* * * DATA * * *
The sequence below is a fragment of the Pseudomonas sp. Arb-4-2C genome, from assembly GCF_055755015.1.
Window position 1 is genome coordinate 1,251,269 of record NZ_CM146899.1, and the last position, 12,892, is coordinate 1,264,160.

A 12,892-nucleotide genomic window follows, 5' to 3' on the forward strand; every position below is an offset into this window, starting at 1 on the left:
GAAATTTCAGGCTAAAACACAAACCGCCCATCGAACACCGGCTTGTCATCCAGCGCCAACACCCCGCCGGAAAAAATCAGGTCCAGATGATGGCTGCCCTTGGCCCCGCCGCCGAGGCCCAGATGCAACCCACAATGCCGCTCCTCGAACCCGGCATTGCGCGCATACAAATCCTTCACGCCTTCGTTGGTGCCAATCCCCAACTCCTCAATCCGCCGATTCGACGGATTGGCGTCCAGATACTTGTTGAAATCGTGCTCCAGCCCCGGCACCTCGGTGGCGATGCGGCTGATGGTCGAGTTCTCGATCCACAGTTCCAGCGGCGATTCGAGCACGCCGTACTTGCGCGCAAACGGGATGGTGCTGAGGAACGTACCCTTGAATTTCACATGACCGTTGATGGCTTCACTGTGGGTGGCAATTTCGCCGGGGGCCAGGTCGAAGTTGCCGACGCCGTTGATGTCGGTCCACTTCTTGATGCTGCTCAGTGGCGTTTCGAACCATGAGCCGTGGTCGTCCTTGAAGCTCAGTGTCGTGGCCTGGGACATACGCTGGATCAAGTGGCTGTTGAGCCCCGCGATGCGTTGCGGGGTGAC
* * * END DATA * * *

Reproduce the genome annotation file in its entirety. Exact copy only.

The sequence below is a fragment of the Pseudomonas sp. Arb-4-2C genome, from assembly GCF_055755015.1.
Window position 1 is genome coordinate 1,251,269 of record NZ_CM146899.1, and the last position, 12,892, is coordinate 1,264,160.

A 12,892-nucleotide genomic window follows, 5' to 3' on the forward strand; every position below is an offset into this window, starting at 1 on the left:
GAAATTTCAGGCTAAAACACAAACCGCCCATCGAACACCGGCTTGTCATCCAGCGCCAACACCCCGCCGGAAAAAATCAGGTCCAGATGATGGCTGCCCTTGGCCCCGCCGCCGAGGCCCAGATGCAACCCACAATGCCGCTCCTCGAACCCGGCATTGCGCGCATACAAATCCTTCACGCCTTCGTTGGTGCCAATCCCCAACTCCTCAATCCGCCGATTCGACGGATTGGCGTCCAGATACTTGTTGAAATCGTGCTCCAGCCCCGGCACCTCGGTGGCGATGCGGCTGATGGTCGAGTTCTCGATCCACAGTTCCAGCGGCGATTCGAGCACGCCGTACTTGCGCGCAAACGGGATGGTGCTGAGGAACGTACCCTTGAATTTCACATGACCGTTGATGGCTTCACTGTGGGTGGCAATTTCGCCGGGGGCCAGGTCGAAGTTGCCGACGCCGTTGATGTCGGTCCACTTCTTGATGCTGCTCAGTGGCGTTTCGAACCATGAGCCGTGGTCGTCCTTGAAGCTCAGTGTCGTGGCCTGGGACATACGCTGGATCAAGTGGCTGTTGAGCCCCGCGATGCGTTGCGGGGTGAC